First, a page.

The outdoor educational school at Upper Canada College (UCC) in Toronto, Ontario, Canada is all about seeking out new experiences, and the gift of the last two years is they have given us just that. During this time, we have been called on to put everything we believe in into practice; with leadership, social intelligence and community being at the centre of it all.
One of our goals was to support students through the unpredictability of things; by encouraging them not to let constant obstacles get them down, but rather to view them as a challenge and to see how we can make it a “yes”. We got good at finding different ways to move through challenges and make things happen. Whether it be the logistics of how we are running the program, where and how we are meeting, or the focus of the content – rather than seeing obstacles as a downfall we saw them as opportunities to problem solve and be active agents in that process.
It is undeniable that the uncertainty of the past two years has been a real challenge for educators. Every time you make a plan to do something with students, it is likely to get cancelled or changed. As a result, we have focused on nurturing the ability to pivot and maintain a positive mindset through change.
We used several strategies to maintain resilience and build a positive sense of agency in students, so they weren’t as affected by all of the things going on around them. The school placed a laser focus on well-being, and we leveraged the outdoor education element where we could. Getting outside, being together when we could, and staying active. For the younger grades, we created a free-play forest where students could play together creatively.
”We had a saying “connect before content” where we tried to foster connections within our classes and across our age categories first – and then we worried about content.
To this end, we implemented weekly programming with Wellness Wednesdays where we offered students different activities. We also hired extra social workers for our school to help the students who were really struggling and set up advocacy groups with different social connection points. We recognized the loss of the in-person environment and looked at how we could make those connections we took for granted in the past, happen naturally on a normal, everyday basis in our schools.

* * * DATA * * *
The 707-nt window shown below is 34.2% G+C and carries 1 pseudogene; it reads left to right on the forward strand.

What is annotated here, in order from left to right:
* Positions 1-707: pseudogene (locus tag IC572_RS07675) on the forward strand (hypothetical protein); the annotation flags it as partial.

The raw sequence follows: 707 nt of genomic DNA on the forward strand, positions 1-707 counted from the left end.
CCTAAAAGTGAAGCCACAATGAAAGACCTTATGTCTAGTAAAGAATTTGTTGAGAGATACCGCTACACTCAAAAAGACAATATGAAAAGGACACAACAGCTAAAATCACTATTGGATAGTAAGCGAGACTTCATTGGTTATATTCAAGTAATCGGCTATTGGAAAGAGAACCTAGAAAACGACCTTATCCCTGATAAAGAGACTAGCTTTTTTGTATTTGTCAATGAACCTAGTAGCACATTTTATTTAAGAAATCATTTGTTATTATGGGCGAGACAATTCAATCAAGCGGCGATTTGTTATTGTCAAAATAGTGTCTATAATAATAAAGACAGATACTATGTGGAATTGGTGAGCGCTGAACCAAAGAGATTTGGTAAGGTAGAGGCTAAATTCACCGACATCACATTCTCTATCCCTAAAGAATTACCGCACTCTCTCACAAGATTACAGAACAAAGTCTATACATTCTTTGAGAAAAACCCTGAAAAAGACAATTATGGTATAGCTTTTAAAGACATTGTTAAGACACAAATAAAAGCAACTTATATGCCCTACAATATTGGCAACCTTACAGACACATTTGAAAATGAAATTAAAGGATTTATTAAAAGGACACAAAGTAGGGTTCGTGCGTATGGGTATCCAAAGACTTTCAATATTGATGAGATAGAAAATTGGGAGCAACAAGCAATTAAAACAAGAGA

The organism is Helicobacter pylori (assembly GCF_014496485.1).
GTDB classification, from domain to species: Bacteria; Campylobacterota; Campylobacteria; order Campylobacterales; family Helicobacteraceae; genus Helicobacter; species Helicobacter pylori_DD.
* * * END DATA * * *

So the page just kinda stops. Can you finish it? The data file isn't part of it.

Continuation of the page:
The other factor at play was that younger students missed out on engaging with older students. This certainly impacted relationship building, as well as providing a sense of connection and belonging to the larger fabric of the school. We recognized how important modelling was for our students during this time, and to see different leadership styles in action. One thing we did to remedy this was to bring in our Lang Scholars as co-facilitators in the Captains & Poets program. We are also looking at building this in as a mentorship program in our boarding school.
There has been a lot of learning in the development of different program elements and practices, and we hope to carry these learnings forward. My biggest learning stepping into leadership in this time has been that your job is not to fix all the problems that occur. We often measure ourselves by how well we keep things on track, sticking to the original plan, but the last two years have taught us that’s actually not the case. Leadership is more about accepting those challenges and seeing them as opportunities to better ourselves, our programming, and our leadership.